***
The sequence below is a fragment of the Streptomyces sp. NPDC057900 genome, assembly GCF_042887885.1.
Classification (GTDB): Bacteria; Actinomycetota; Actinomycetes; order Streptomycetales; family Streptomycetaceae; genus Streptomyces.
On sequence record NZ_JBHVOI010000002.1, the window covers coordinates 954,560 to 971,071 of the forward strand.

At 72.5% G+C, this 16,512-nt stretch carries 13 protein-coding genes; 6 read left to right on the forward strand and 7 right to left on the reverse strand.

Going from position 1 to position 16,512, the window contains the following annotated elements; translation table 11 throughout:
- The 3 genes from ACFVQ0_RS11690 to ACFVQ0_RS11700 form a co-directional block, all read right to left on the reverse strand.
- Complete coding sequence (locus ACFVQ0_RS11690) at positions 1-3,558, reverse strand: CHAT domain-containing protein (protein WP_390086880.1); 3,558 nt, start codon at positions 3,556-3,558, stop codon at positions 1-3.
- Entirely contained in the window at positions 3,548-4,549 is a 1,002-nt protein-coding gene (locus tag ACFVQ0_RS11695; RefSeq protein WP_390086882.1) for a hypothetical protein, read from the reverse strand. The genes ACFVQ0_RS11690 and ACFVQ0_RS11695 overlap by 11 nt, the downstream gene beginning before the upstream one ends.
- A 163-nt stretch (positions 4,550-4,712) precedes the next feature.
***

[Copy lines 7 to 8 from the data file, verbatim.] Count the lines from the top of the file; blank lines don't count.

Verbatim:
- Complete coding sequence (locus ACFVQ0_RS11690) at positions 1-3,558, reverse strand: CHAT domain-containing protein (protein WP_390086880.1); 3,558 nt, start codon at positions 3,556-3,558, stop codon at positions 1-3.
- Entirely contained in the window at positions 3,548-4,549 is a 1,002-nt protein-coding gene (locus tag ACFVQ0_RS11695; RefSeq protein WP_390086882.1) for a hypothetical protein, read from the reverse strand. The genes ACFVQ0_RS11690 and ACFVQ0_RS11695 overlap by 11 nt, the downstream gene beginning before the upstream one ends.